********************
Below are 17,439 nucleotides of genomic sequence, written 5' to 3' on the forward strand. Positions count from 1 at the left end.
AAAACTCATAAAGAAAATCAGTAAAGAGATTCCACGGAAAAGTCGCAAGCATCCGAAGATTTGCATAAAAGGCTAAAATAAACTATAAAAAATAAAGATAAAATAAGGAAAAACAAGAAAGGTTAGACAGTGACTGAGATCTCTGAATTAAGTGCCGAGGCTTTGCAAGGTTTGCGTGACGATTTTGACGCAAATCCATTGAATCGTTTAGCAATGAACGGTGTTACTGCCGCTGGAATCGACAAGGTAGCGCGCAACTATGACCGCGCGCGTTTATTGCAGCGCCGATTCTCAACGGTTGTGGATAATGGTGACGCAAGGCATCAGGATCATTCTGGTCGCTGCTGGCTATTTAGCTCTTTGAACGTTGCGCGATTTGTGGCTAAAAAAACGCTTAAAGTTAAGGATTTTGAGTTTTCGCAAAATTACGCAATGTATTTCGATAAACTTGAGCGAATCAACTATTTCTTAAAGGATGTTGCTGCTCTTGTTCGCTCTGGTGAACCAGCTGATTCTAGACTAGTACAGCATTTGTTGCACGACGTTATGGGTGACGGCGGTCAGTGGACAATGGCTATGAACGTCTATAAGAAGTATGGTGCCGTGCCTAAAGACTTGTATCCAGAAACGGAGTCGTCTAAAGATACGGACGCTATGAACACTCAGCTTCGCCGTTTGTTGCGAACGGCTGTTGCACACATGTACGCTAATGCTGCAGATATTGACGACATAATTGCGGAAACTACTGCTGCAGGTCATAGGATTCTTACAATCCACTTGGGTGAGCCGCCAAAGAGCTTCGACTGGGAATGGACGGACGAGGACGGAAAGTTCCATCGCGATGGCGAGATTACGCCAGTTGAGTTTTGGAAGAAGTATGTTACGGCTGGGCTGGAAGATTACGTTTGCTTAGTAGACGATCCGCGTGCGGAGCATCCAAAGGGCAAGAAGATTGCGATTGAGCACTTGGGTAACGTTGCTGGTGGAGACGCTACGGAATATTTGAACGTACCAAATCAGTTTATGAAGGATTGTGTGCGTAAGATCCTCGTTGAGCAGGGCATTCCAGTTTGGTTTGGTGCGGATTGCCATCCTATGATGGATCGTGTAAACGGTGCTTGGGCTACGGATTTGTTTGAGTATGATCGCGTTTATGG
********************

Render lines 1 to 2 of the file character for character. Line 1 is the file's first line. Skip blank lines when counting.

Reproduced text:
Below are 17,439 nucleotides of genomic sequence, written 5' to 3' on the forward strand. Positions count from 1 at the left end.
AAAACTCATAAAGAAAATCAGTAAAGAGATTCCACGGAAAAGTCGCAAGCATCCGAAGATTTGCATAAAAGGCTAAAATAAACTATAAAAAATAAAGATAAAATAAGGAAAAACAAGAAAGGTTAGACAGTGACTGAGATCTCTGAATTAAGTGCCGAGGCTTTGCAAGGTTTGCGTGACGATTTTGACGCAAATCCATTGAATCGTTTAGCAATGAACGGTGTTACTGCCGCTGGAATCGACAAGGTAGCGCGCAACTATGACCGCGCGCGTTTATTGCAGCGCCGATTCTCAACGGTTGTGGATAATGGTGACGCAAGGCATCAGGATCATTCTGGTCGCTGCTGGCTATTTAGCTCTTTGAACGTTGCGCGATTTGTGGCTAAAAAAACGCTTAAAGTTAAGGATTTTGAGTTTTCGCAAAATTACGCAATGTATTTCGATAAACTTGAGCGAATCAACTATTTCTTAAAGGATGTTGCTGCTCTTGTTCGCTCTGGTGAACCAGCTGATTCTAGACTAGTACAGCATTTGTTGCACGACGTTATGGGTGACGGCGGTCAGTGGACAATGGCTATGAACGTCTATAAGAAGTATGGTGCCGTGCCTAAAGACTTGTATCCAGAAACGGAGTCGTCTAAAGATACGGACGCTATGAACACTCAGCTTCGCCGTTTGTTGCGAACGGCTGTTGCACACATGTACGCTAATGCTGCAGATATTGACGACATAATTGCGGAAACTACTGCTGCAGGTCATAGGATTCTTACAATCCACTTGGGTGAGCCGCCAAAGAGCTTCGACTGGGAATGGACGGACGAGGACGGAAAGTTCCATCGCGATGGCGAGATTACGCCAGTTGAGTTTTGGAAGAAGTATGTTACGGCTGGGCTGGAAGATTACGTTTGCTTAGTAGACGATCCGCGTGCGGAGCATCCAAAGGGCAAGAAGATTGCGATTGAGCACTTGGGTAACGTTGCTGGTGGAGACGCTACGGAATATTTGAACGTACCAAATCAGTTTATGAAGGATTGTGTGCGTAAGATCCTCGTTGAGCAGGGCATTCCAGTTTGGTTTGGTGCGGATTGCCATCCTATGATGGATCGTGTAAACGGTGCTTGGGCTACGGATTTGTTTGAGTATGATCGCGTTTATGG